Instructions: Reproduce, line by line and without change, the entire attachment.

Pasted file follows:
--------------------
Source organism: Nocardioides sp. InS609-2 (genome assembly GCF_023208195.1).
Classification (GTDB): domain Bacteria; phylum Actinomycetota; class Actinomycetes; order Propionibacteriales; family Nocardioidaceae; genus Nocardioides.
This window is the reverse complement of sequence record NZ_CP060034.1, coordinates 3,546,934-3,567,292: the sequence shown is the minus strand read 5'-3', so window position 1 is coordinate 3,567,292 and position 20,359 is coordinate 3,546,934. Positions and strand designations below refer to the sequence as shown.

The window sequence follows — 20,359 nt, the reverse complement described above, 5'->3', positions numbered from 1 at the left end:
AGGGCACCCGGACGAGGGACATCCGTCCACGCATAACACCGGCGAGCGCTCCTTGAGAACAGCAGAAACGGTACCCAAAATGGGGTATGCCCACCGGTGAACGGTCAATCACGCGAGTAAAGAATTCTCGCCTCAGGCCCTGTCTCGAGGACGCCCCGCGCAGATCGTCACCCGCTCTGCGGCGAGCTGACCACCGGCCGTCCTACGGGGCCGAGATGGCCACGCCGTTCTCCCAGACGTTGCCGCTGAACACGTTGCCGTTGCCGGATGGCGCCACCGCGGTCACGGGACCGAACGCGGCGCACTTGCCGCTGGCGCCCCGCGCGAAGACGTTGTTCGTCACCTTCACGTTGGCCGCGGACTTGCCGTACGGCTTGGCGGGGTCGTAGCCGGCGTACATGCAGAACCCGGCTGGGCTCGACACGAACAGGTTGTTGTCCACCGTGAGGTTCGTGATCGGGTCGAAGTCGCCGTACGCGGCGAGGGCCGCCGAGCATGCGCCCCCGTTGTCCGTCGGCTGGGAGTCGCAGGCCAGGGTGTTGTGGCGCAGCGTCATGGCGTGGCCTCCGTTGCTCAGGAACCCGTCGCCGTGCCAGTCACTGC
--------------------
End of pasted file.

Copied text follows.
Source organism: Nocardioides sp. InS609-2 (genome assembly GCF_023208195.1).
Classification (GTDB): domain Bacteria; phylum Actinomycetota; class Actinomycetes; order Propionibacteriales; family Nocardioidaceae; genus Nocardioides.
This window is the reverse complement of sequence record NZ_CP060034.1, coordinates 3,546,934-3,567,292: the sequence shown is the minus strand read 5'-3', so window position 1 is coordinate 3,567,292 and position 20,359 is coordinate 3,546,934. Positions and strand designations below refer to the sequence as shown.

The window sequence follows — 20,359 nt, the reverse complement described above, 5'->3', positions numbered from 1 at the left end:
AGGGCACCCGGACGAGGGACATCCGTCCACGCATAACACCGGCGAGCGCTCCTTGAGAACAGCAGAAACGGTACCCAAAATGGGGTATGCCCACCGGTGAACGGTCAATCACGCGAGTAAAGAATTCTCGCCTCAGGCCCTGTCTCGAGGACGCCCCGCGCAGATCGTCACCCGCTCTGCGGCGAGCTGACCACCGGCCGTCCTACGGGGCCGAGATGGCCACGCCGTTCTCCCAGACGTTGCCGCTGAACACGTTGCCGTTGCCGGATGGCGCCACCGCGGTCACGGGACCGAACGCGGCGCACTTGCCGCTGGCGCCCCGCGCGAAGACGTTGTTCGTCACCTTCACGTTGGCCGCGGACTTGCCGTACGGCTTGGCGGGGTCGTAGCCGGCGTACATGCAGAACCCGGCTGGGCTCGACACGAACAGGTTGTTGTCCACCGTGAGGTTCGTGATCGGGTCGAAGTCGCCGTACGCGGCGAGGGCCGCCGAGCATGCGCCCCCGTTGTCCGTCGGCTGGGAGTCGCAGGCCAGGGTGTTGTGGCGCAGCGTCATGGCGTGGCCTCCGTTGCTCAGGAACCCGTCGCCGTGCCAGTCACTGC